April is Distracted Driving Awareness Month
As traffic begins to pick up across the country, with increased vaccinations and decreased pandemic restrictions, AAA – The Auto Club Group reminds drivers about the importance of focusing on the road ahead and not on their smartphones during Distracted Driving Awareness Month.
According to 2019 data from the National Highway Traffic Safety Administration:
- Distracted driving crashes killed 3,142 people in the United States – an average of 9 deaths per day.
- That number was up 10 percent from the year before (2,839 deaths in 2018).
- In Nebraska alone, there were 12 fatal crashes involving a distracted driver, resulting in 14 fatalities in 2019.
- Click here to view more information from AAA’s report and see the data for Iowa, Minnesota, and North Dakota.
“Distracted driving remains a growing traffic safety problem nationwide,” says Meredith Mitts, spokeswoman for AAA – The Auto Club Group. “Any distraction, whether it be texting or talking to a passenger, could be enough to cause a crash. AAA strongly urges drivers to focus on what’s most important, that’s the road in front of them.”
Top 3 Risky Driver Distractions
- Mobile phone use
- In-vehicle technology
- Passengers in the vehicle
Unfortunately, drivers who use their cellphones behind the wheel have chosen to ignore the message that it’s extremely dangerous. In 2019, the AAA Foundation for Traffic Safety conducted a nationwide survey which found:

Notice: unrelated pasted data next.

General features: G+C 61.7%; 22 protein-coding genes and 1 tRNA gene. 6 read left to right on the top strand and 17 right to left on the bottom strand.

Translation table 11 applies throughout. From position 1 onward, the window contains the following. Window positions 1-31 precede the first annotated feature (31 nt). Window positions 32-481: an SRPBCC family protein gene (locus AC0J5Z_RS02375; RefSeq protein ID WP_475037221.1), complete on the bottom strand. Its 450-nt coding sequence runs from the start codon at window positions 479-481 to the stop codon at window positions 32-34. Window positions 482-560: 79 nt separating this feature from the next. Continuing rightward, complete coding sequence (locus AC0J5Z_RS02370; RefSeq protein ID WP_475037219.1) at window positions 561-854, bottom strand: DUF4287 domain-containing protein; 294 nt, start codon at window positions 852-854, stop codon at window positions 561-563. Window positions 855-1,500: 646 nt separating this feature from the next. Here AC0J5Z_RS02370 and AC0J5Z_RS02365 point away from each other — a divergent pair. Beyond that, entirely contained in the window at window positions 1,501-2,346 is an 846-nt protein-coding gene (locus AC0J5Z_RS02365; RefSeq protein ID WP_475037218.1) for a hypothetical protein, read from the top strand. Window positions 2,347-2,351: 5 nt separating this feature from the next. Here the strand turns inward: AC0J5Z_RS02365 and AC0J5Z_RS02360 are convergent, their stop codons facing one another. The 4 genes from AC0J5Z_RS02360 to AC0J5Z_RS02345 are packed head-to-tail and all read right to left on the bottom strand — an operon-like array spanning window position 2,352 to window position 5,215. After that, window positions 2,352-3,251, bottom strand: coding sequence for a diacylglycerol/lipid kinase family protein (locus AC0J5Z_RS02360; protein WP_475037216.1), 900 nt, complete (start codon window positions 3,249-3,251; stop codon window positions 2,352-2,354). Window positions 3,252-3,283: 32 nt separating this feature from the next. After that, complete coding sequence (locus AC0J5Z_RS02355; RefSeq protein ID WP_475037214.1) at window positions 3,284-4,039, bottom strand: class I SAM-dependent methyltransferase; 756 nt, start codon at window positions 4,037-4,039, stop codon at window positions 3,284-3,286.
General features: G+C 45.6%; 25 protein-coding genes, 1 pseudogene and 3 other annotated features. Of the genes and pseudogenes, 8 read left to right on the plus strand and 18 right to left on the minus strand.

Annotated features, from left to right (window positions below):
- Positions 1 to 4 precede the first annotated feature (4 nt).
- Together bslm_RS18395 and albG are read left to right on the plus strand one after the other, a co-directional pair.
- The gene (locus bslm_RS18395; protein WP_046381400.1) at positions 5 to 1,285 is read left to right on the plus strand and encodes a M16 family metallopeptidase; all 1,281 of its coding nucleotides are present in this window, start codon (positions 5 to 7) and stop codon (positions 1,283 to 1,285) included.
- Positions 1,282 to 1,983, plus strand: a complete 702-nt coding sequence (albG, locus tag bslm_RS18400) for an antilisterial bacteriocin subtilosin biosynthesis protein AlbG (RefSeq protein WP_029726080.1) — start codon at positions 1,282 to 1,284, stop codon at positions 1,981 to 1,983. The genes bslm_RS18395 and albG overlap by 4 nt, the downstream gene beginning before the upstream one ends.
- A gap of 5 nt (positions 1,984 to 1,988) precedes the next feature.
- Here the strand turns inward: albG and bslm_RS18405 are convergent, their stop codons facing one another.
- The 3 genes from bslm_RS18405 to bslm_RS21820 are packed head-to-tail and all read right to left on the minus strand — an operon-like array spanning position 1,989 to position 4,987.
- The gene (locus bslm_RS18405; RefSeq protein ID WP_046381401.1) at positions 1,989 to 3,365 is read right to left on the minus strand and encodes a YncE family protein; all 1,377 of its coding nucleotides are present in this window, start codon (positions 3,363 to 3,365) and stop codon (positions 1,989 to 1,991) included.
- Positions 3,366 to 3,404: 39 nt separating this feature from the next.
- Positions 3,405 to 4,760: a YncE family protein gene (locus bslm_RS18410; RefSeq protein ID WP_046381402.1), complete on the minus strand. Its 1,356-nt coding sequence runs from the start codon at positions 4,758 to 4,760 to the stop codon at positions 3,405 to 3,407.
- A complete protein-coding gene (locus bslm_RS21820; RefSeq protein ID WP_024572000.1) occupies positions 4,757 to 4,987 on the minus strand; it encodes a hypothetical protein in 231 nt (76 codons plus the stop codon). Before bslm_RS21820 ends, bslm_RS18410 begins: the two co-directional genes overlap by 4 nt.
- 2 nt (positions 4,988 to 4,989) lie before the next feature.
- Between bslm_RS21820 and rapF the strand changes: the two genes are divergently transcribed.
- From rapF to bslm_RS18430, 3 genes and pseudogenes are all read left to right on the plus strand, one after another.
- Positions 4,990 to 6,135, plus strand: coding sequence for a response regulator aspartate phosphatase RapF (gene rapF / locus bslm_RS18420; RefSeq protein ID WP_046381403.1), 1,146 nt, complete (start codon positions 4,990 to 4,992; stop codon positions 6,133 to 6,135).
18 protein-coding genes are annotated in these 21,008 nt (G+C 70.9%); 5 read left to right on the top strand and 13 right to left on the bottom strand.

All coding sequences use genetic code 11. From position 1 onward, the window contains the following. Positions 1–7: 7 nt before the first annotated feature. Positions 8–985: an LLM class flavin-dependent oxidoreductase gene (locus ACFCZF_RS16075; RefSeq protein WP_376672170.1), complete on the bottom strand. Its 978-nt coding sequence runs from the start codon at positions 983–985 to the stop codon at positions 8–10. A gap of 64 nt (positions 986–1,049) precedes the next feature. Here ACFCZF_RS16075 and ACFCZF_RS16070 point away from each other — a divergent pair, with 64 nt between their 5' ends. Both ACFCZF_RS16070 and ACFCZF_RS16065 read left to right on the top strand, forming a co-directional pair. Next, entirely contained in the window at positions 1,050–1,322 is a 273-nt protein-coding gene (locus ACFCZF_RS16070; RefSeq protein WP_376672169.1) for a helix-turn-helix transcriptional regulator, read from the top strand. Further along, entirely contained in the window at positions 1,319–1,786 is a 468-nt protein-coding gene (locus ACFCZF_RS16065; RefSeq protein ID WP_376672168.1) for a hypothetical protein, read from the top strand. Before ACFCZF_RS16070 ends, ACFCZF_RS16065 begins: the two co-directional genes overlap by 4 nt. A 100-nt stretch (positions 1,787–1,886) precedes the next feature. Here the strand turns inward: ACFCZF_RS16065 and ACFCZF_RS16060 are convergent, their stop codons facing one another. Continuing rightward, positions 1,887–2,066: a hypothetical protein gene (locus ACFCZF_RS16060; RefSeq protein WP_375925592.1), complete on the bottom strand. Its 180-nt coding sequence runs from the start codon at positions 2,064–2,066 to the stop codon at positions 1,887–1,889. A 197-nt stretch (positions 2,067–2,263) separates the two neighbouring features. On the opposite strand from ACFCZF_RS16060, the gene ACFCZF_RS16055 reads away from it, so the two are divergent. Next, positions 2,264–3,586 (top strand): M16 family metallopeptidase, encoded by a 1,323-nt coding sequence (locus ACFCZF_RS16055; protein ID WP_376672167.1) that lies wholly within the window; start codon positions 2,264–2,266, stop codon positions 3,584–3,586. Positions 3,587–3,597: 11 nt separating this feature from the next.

- Most drivers (96 percent) believe typing or reading on a hand-held cellphone while driving to be very or extremely dangerous.
- Unfortunately, some of them do it anyway. Thirty-nine percent admitted to reading and 29% admit to typing on a smartphone at least once while behind the wheel within the past month.
Checking your phone at the stoplight can be risky too. AAA research found that drivers can experience a “hangover effect” where the mind stays distracted for up to 27 seconds after using smartphones or voice-to-text vehicle infotainment systems to send text messages, make phone calls or update social media. In other words, once that light turns green, your mind may still be focused on your phone and not on the road.
“The bottom line is, if your mind is not focused on driving, you’re unable to properly react to what’s happening on the road in front of you. That puts other drivers, bicyclists, and pedestrians at risk,” Mitts said.
AAA offers these tips to avoid distracted driving:
- Put it away. Place your mobile device out of sight to prevent temptation.
- Know where you’re going. If using a navigation system, program the destination before driving.
- Pull over. If you must call or text while on the road, pull off the road safely and stop first.
- Ask passengers for help. If riding with someone, seek their help to navigate, make a call or send a message.
- Be a good passenger. Speak out if the driver of your vehicle is distracted.
- Don’t be a distraction. Avoid calling or texting others when you know they are driving.
- Activate Do Not Disturb. Setting up this feature on iPhone or Android device will prevent calls from coming in while you’re driving.
- Everyone should avoid distractions while in traffic. Just as drivers need to pay attention, so do pedestrians and bicyclists. Never call, text or play games while walking or cycling.